The greatest nightmare for doctors treating patients with type 2 diabetes is obesity. People who are obese and lead a sedentary lifestyle are much more likely to develop type 2 diabetes than anyone else. For Ireland, this is disturbing as a recent survey found that over 20 per cent of men living here are obese - a significant increase on recent years. The rate of obesity among women is 16 per cent, also up on previous years. So, diabetes is a hidden epidemic facing Europe (and other regions) in the years ahead.

Hypoglycaemic reactions

Hypoglycaemia is a deficiency of glucose in the blood stream causing muscular weakness and lack of co-ordination, mental confusion and sweating. If severe, it can lead to coma. It is most often seen in people with diabetes due to insulin overdose or a lack of carbohydrate intake. The treatment for hypoglycaemia is glucose by injection or by the mouth.

To avoid this type of a reaction, people at risk need to monitor their sugar levels regularly. Carrying some sugar or glucose is a wise precaution.

On the other hand, hyperglycaemia is due to an excess of glucose in the blood stream and excessive intake of carbohydrates.




As the Diabetes Federation of Ireland points out, it is the person with diabetes that plays the most important role in the management of their diabetes. But also, the long-term relationship with the family doctor is also vital in living with the condition. Diabetes nurse specialists, practice nurses with a knowledge of diabetes, consultant physicians/endocrinologists and pharmacists will also play a role in management.

People with both types of diabetes need to adapt their lifestyle in specific ways. For those with type 1 it is important to:

* learn how to give yourself insulin injections
* know how to use the home blood-glucose test kit
* stop smoking
* exercise often
* carry some form of sugar to treat low blood sugar quickly
* visit your doctor regularly
* carry a bracelet or card that identifies you as having diabetes in case of an emergency

People with type 2 diabetes should:

* avoid being overweight and exercise
* do not smoke and stick to a good diet
* know how to use the home glucose test kit
* be able to give yourself insulin injections if necessary
* visit the doctor regularly

Advances are being made in the development of blood-glucose home test kits. One method, approved in the US in 1998, features a laser to draw blood instead of the traditional lancet method. A watch devise measuring blood-sugar using tiny electrical currents was also approved by the FDA in the US in 2001. However, this does not replace the need for daily tests. Further developments in terms of continuous monitoring are expected. The aim is to reduce the burden on patients with diabetes, especially the elderly who often have trouble in performing these tests.


There are a number of important complications of diabetes which those with the disorder need to be aware of. These complications include, ulcers and infections of the feet, susceptibility to infection, hardening of the arteries, seizures and loss of consciousness and damage to other organs.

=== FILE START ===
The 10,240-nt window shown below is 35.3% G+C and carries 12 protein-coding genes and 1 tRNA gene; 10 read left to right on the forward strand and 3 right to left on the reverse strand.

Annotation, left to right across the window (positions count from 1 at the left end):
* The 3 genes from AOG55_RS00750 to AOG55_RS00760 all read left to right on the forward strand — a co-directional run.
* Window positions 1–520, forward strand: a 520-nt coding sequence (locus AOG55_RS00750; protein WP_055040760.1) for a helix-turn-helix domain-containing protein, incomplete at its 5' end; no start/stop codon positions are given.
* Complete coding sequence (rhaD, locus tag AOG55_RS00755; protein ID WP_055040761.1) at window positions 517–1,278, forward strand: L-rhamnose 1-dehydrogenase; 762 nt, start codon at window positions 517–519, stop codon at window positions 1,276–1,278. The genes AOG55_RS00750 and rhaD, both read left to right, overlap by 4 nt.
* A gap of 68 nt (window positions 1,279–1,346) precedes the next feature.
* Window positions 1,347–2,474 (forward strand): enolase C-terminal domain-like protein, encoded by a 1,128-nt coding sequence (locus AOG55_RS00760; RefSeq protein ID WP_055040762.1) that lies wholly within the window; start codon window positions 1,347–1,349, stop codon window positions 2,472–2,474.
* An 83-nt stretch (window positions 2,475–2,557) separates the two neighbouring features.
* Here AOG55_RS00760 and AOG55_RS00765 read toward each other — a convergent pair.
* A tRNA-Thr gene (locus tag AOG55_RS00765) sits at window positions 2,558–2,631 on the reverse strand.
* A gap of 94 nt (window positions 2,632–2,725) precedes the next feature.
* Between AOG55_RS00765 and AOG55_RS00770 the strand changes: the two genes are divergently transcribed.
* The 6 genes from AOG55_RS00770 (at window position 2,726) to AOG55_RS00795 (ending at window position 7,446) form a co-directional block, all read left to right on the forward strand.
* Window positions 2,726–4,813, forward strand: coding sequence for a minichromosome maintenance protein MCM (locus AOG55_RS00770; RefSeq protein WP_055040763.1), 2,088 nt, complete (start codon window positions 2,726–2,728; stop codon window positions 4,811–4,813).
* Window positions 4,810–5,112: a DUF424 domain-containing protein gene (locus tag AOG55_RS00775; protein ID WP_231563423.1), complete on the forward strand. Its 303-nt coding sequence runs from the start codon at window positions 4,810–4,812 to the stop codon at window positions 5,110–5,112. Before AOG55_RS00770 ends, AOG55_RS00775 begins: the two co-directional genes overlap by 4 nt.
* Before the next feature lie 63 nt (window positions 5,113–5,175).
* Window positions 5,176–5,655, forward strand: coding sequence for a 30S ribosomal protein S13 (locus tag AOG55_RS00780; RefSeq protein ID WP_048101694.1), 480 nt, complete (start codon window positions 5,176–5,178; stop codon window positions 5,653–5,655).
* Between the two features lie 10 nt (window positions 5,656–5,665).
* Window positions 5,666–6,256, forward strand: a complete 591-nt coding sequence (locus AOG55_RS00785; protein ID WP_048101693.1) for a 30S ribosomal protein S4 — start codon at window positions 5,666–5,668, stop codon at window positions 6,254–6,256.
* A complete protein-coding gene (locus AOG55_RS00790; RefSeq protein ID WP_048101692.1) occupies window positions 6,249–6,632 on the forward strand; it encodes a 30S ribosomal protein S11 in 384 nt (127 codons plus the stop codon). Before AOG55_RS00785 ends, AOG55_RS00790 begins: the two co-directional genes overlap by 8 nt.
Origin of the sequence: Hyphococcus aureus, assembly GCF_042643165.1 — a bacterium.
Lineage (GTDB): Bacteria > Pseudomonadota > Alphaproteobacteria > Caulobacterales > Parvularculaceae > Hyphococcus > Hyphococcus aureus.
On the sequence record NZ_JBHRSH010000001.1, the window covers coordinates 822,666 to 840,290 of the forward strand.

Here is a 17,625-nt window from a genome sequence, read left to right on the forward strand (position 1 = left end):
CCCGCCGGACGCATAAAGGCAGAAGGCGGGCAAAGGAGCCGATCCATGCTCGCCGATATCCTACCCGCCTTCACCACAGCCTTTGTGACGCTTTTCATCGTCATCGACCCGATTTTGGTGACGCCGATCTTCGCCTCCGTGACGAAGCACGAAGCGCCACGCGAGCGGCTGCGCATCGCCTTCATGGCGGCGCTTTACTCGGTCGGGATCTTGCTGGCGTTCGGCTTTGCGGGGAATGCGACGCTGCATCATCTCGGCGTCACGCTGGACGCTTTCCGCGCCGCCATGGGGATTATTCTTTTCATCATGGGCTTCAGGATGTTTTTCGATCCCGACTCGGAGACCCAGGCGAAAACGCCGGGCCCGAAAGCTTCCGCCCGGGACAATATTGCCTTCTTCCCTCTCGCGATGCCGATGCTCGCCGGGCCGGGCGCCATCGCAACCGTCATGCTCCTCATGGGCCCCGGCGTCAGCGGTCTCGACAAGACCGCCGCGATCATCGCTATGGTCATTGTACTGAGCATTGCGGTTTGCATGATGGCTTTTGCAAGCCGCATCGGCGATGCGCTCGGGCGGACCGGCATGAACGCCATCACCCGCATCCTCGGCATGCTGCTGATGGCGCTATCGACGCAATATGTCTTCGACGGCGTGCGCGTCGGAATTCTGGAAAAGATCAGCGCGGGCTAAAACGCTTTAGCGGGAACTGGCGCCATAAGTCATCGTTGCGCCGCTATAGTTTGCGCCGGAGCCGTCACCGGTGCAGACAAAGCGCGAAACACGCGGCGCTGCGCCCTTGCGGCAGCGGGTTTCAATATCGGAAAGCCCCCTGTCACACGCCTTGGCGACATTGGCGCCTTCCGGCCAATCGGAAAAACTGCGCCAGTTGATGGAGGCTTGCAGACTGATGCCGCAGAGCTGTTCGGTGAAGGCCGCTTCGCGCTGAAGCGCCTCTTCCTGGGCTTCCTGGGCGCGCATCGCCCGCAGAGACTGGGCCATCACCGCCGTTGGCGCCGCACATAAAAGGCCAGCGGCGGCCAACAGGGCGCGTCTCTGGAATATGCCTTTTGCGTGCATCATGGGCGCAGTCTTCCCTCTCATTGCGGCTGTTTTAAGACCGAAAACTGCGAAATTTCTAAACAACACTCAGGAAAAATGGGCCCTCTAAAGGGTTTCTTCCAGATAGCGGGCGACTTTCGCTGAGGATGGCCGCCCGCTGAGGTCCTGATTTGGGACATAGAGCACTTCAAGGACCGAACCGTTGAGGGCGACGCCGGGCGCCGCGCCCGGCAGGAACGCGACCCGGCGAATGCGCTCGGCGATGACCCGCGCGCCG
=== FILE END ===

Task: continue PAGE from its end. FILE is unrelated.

Because the incidence of diabetes in the Western world is increasing, much research is underway aimed at improving treatment and finding ways of preventing the condition. As regards type 1 diabetes, a big key to progress is a proper understanding of what triggers the damage to the cells that produce insulin in the pancreas. Researchers are working on this.

In type 2 diabetes, there is still not a full understanding of how the genes in this type of diabetes work. When more is found out, it may be possible to fully prevent type 2 diabetes. Cure of insulin deficiency by transplant of pancreatic tissue, or making changes to the cells that make insulin is being researched. Treatments to prevent or reverse complications are also being tested.

The outlook

The aim of all governments should be to ensure that a comprehensive range of diabetes care is provided so that everyone with the disorder, regardless of geographical location, can receive optimum care. There is also an onus on States and the medical community to ensure that people are sufficiently informed about diabetes, the symptoms, risk-factors and the help that is available.

There must be considerable concern for the future given that obesity in children and young adults is increasing at alarming rate. In Ireland, cases of 'adult onset' diabetes are being diagnosed in overweight adolescents.

Diabetes is a chronic, and to a large extent preventable condition. Much of the funding - around 10 per cent of the Irish health budget - currently goes on treating the complications. These complications are preventable if patients with the condition have access to expert healthcare. Clinical trials and economic analyses show that services aimed at preventing or delaying the onset of complications of diabetes are effective and cost-effective.

However, with all European governments facing escalating healthcare costs, the danger is that an area that gets insufficient attention like diabetes care could be even more vulnerable.

The introduction of screening programmes have the potential to substantially reduce the impact of diabetes related complications, especially ophthalmic and cardiovascular.

Fourteen years after Ireland, along with over 50 other countries signed the St Vincent Declaration on agreed measures to improve diabetes care, only limited progress has been made. The greatest battle with this condition lies ahead.

People with diabetes deserve a quality health system, full information and support. This is one of the most important ways to improve the lives of people with diabetes.

If we fail to recognise the prevalence of diabetes and its complications, the heavy costs already faced by society, at both a human level and in State services, will grow much further.

For more help, contact the Diabetes Federation of Ireland at